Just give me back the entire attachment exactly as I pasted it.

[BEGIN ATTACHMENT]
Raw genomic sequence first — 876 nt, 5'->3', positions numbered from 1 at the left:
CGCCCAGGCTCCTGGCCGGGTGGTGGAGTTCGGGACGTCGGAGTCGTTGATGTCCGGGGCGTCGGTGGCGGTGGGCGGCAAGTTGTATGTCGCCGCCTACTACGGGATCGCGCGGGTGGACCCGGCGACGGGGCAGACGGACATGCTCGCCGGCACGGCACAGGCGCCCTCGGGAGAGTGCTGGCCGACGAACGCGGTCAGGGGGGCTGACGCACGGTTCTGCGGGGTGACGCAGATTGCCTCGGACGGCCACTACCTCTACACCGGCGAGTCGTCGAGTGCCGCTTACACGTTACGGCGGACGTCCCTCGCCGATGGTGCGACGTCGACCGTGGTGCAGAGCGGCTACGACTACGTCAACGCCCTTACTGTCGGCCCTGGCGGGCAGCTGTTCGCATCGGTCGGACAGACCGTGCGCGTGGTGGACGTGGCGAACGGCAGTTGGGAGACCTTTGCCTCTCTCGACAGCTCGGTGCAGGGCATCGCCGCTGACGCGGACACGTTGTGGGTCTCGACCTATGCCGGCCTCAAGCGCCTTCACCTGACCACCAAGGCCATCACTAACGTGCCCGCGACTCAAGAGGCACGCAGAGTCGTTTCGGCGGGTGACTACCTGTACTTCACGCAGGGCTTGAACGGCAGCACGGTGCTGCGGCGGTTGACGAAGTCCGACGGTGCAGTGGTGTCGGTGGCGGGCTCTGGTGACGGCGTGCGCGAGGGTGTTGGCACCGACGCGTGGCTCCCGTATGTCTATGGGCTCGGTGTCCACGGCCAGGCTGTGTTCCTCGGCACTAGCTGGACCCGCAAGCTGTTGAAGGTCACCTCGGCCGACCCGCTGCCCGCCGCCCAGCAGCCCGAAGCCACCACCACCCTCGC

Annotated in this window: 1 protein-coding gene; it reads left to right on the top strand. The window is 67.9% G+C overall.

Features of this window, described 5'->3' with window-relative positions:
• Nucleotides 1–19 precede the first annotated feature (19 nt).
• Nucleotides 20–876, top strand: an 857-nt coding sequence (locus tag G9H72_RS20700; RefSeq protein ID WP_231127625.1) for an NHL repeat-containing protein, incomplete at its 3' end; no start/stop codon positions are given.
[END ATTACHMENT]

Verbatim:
Raw genomic sequence first — 876 nt, 5'->3', positions numbered from 1 at the left:
CGCCCAGGCTCCTGGCCGGGTGGTGGAGTTCGGGACGTCGGAGTCGTTGATGTCCGGGGCGTCGGTGGCGGTGGGCGGCAAGTTGTATGTCGCCGCCTACTACGGGATCGCGCGGGTGGACCCGGCGACGGGGCAGACGGACATGCTCGCCGGCACGGCACAGGCGCCCTCGGGAGAGTGCTGGCCGACGAACGCGGTCAGGGGGGCTGACGCACGGTTCTGCGGGGTGACGCAGATTGCCTCGGACGGCCACTACCTCTACACCGGCGAGTCGTCGAGTGCCGCTTACACGTTACGGCGGACGTCCCTCGCCGATGGTGCGACGTCGACCGTGGTGCAGAGCGGCTACGACTACGTCAACGCCCTTACTGTCGGCCCTGGCGGGCAGCTGTTCGCATCGGTCGGACAGACCGTGCGCGTGGTGGACGTGGCGAACGGCAGTTGGGAGACCTTTGCCTCTCTCGACAGCTCGGTGCAGGGCATCGCCGCTGACGCGGACACGTTGTGGGTCTCGACCTATGCCGGCCTCAAGCGCCTTCACCTGACCACCAAGGCCATCACTAACGTGCCCGCGACTCAAGAGGCACGCAGAGTCGTTTCGGCGGGTGACTACCTGTACTTCACGCAGGGCTTGAACGGCAGCACGGTGCTGCGGCGGTTGACGAAGTCCGACGGTGCAGTGGTGTCGGTGGCGGGCTCTGGTGACGGCGTGCGCGAGGGTGTTGGCACCGACGCGTGGCTCCCGTATGTCTATGGGCTCGGTGTCCACGGCCAGGCTGTGTTCCTCGGCACTAGCTGGACCCGCAAGCTGTTGAAGGTCACCTCGGCCGACCCGCTGCCCGCCGCCCAGCAGCCCGAAGCCACCACCACCCTCGC

Annotated in this window: 1 protein-coding gene; it reads left to right on the top strand. The window is 67.9% G+C overall.

Features of this window, described 5'->3' with window-relative positions:
• Nucleotides 1–19 precede the first annotated feature (19 nt).
• Nucleotides 20–876, top strand: an 857-nt coding sequence (locus tag G9H72_RS20700; RefSeq protein ID WP_231127625.1) for an NHL repeat-containing protein, incomplete at its 3' end; no start/stop codon positions are given.